Global trend forecaster Stylus seems to understand the potential of Made of Air very well:
The Made of Air material is made from waste biomass that has absorbed CO2 during its lifetime (plants naturally absorb CO2 by photosynthesis). It’s baked in an oxygen-free oven to form a stable carbon char – a controlled process that means the material generates negative carbon emissions due to absorbing more carbon dioxide than it emits.
The result is a black, fire-retardant material that can be shaped into panels, reformed and recycled. Although it’s in the early stages of development, the material can be adapted to suit different applications, such as a replacement for fillers in products like plasterboard or for whole material products like cladding tiles.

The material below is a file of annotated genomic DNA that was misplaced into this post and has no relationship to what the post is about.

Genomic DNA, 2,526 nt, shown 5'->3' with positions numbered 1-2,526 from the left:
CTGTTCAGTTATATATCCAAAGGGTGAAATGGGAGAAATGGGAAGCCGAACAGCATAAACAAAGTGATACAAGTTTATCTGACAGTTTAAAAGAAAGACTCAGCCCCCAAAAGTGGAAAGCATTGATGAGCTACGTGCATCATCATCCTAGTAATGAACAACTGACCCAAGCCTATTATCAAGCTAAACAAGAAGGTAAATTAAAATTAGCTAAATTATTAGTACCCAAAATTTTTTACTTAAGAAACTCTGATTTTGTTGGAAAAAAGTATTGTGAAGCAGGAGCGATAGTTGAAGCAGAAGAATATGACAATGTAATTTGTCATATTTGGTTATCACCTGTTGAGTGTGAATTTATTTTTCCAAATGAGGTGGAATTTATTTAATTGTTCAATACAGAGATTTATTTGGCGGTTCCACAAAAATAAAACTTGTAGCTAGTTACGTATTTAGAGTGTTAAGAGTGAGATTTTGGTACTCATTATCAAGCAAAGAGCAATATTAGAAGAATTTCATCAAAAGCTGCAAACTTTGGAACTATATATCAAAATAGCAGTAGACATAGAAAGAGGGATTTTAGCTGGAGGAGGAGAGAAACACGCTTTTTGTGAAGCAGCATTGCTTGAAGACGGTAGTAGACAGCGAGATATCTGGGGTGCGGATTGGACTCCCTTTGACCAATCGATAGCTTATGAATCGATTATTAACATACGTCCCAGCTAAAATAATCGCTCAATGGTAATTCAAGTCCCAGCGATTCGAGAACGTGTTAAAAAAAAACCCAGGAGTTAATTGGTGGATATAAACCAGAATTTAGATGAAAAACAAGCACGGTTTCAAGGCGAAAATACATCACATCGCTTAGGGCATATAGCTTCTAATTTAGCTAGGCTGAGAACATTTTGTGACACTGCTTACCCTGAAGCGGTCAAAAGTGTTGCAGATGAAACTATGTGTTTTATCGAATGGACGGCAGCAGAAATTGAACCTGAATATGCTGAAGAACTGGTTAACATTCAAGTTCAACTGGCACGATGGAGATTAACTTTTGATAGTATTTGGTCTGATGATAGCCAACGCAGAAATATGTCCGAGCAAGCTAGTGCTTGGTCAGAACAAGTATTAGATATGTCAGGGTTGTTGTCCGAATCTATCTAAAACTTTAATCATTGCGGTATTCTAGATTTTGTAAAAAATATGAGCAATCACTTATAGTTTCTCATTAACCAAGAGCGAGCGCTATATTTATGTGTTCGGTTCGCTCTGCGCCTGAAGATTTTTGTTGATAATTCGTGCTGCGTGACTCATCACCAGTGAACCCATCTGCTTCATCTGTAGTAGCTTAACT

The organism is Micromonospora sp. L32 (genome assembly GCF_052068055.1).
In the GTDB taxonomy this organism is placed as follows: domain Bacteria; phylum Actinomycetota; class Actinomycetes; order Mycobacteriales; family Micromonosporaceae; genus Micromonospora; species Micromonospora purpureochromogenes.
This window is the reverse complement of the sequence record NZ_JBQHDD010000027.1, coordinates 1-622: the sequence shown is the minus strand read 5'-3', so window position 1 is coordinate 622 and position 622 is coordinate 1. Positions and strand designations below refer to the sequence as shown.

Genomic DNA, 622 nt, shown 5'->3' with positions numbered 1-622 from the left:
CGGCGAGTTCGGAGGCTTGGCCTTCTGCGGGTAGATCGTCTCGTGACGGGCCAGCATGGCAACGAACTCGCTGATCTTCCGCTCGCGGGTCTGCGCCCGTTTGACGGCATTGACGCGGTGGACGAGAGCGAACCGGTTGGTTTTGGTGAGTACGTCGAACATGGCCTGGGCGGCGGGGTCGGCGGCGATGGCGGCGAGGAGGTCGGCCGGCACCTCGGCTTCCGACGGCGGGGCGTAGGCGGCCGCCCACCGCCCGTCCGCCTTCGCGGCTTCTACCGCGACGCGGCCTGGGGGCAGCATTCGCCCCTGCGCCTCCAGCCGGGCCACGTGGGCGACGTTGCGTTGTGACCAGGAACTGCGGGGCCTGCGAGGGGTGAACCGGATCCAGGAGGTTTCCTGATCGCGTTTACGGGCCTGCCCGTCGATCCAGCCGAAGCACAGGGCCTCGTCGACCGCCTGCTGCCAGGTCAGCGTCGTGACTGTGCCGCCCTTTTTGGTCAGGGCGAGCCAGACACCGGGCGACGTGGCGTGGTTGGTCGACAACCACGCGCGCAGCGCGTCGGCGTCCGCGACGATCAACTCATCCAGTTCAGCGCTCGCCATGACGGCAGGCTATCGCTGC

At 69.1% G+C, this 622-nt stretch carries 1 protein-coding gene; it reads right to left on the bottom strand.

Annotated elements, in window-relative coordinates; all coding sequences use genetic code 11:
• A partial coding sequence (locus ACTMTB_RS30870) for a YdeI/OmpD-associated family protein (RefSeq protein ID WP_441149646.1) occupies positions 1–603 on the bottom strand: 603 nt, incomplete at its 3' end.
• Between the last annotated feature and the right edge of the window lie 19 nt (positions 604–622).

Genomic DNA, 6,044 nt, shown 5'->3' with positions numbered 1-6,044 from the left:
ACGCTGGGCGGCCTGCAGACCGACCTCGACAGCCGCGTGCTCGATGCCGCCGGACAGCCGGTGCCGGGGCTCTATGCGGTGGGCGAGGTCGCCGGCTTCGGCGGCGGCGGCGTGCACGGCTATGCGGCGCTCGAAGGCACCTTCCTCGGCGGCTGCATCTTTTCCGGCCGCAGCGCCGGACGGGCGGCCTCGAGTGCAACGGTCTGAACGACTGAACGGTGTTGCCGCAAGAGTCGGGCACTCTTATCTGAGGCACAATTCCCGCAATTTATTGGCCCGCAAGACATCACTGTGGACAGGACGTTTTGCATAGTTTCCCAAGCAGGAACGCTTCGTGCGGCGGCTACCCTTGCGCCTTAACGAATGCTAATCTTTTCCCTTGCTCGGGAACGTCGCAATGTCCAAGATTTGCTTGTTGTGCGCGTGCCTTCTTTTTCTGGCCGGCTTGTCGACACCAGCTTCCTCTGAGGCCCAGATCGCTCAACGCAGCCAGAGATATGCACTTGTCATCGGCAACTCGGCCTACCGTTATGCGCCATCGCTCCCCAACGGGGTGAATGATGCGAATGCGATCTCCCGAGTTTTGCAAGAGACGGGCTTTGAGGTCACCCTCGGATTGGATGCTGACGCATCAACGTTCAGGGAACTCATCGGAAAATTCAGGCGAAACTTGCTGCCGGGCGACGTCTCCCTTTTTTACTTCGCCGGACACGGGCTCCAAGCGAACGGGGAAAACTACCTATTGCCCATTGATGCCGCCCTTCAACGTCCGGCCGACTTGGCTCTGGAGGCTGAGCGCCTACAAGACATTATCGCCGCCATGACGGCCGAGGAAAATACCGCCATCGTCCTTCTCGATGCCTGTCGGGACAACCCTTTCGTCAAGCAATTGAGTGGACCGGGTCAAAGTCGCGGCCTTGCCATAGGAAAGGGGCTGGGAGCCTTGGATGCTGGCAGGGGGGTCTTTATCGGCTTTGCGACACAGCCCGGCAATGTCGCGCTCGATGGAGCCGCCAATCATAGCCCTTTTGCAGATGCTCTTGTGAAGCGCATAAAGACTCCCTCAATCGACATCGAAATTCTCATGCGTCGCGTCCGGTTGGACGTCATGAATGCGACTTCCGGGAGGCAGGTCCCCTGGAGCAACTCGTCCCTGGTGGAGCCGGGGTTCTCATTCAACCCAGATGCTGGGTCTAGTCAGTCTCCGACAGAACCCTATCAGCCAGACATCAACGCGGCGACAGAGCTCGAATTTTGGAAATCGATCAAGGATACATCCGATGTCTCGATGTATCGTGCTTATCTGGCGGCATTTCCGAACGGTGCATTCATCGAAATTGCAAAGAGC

The studio believes it has the potential to replace existing CO2-producing materials used in the construction industry, such as MDF board, while also acting as a carbon-negative material agent to help cut down the carbon footprint of building projects.
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